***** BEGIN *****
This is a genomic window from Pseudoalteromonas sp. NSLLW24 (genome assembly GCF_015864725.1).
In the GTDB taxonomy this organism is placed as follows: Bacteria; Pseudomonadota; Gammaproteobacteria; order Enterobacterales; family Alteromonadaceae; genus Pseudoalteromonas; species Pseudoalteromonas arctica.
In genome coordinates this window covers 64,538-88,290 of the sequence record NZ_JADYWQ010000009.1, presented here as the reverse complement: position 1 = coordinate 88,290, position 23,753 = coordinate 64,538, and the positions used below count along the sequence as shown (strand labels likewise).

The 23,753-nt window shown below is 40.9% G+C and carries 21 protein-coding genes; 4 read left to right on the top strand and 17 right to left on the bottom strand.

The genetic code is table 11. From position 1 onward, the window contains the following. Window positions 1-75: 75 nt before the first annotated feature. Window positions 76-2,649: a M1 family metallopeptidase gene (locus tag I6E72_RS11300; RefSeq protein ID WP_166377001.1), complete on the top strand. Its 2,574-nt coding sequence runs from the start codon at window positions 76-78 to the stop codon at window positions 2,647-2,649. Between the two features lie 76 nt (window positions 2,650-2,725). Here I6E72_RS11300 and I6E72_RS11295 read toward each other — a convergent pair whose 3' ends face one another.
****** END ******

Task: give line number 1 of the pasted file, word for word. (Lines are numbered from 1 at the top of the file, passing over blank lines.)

This is a genomic window from Pseudoalteromonas sp. NSLLW24 (genome assembly GCF_015864725.1).